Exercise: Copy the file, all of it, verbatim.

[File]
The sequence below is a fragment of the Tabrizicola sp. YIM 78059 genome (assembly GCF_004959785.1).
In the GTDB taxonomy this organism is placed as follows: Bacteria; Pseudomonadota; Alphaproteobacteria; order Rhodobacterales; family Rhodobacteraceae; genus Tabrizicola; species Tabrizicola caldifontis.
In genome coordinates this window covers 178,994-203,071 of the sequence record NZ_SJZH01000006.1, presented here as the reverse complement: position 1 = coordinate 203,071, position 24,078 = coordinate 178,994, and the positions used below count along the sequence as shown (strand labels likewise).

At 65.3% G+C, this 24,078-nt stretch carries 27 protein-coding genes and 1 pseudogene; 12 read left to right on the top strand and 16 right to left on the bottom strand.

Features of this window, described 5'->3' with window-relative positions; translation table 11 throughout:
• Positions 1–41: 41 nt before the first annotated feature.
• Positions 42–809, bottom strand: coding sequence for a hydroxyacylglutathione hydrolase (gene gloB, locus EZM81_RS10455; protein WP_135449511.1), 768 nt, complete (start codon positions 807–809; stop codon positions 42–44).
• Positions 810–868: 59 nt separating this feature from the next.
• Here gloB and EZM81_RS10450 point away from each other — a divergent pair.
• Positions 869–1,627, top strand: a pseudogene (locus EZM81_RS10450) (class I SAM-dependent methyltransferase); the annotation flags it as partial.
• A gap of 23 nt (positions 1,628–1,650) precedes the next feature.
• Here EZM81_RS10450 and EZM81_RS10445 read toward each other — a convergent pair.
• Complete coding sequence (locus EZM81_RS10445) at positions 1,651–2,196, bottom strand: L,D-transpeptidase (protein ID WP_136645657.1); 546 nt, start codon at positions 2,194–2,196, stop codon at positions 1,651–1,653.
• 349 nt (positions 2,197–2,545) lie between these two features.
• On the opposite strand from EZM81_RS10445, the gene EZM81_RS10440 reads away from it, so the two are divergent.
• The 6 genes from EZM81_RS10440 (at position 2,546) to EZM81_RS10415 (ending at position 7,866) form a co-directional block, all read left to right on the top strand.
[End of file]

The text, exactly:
The sequence below is a fragment of the Tabrizicola sp. YIM 78059 genome (assembly GCF_004959785.1).
In the GTDB taxonomy this organism is placed as follows: Bacteria; Pseudomonadota; Alphaproteobacteria; order Rhodobacterales; family Rhodobacteraceae; genus Tabrizicola; species Tabrizicola caldifontis.
In genome coordinates this window covers 178,994-203,071 of the sequence record NZ_SJZH01000006.1, presented here as the reverse complement: position 1 = coordinate 203,071, position 24,078 = coordinate 178,994, and the positions used below count along the sequence as shown (strand labels likewise).

At 65.3% G+C, this 24,078-nt stretch carries 27 protein-coding genes and 1 pseudogene; 12 read left to right on the top strand and 16 right to left on the bottom strand.

Features of this window, described 5'->3' with window-relative positions; translation table 11 throughout:
• Positions 1–41: 41 nt before the first annotated feature.
• Positions 42–809, bottom strand: coding sequence for a hydroxyacylglutathione hydrolase (gene gloB, locus EZM81_RS10455; protein WP_135449511.1), 768 nt, complete (start codon positions 807–809; stop codon positions 42–44).
• Positions 810–868: 59 nt separating this feature from the next.
• Here gloB and EZM81_RS10450 point away from each other — a divergent pair.
• Positions 869–1,627, top strand: a pseudogene (locus EZM81_RS10450) (class I SAM-dependent methyltransferase); the annotation flags it as partial.
• A gap of 23 nt (positions 1,628–1,650) precedes the next feature.
• Here EZM81_RS10450 and EZM81_RS10445 read toward each other — a convergent pair.
• Complete coding sequence (locus EZM81_RS10445) at positions 1,651–2,196, bottom strand: L,D-transpeptidase (protein ID WP_136645657.1); 546 nt, start codon at positions 2,194–2,196, stop codon at positions 1,651–1,653.
• 349 nt (positions 2,197–2,545) lie between these two features.
• On the opposite strand from EZM81_RS10445, the gene EZM81_RS10440 reads away from it, so the two are divergent.
• The 6 genes from EZM81_RS10440 (at position 2,546) to EZM81_RS10415 (ending at position 7,866) form a co-directional block, all read left to right on the top strand.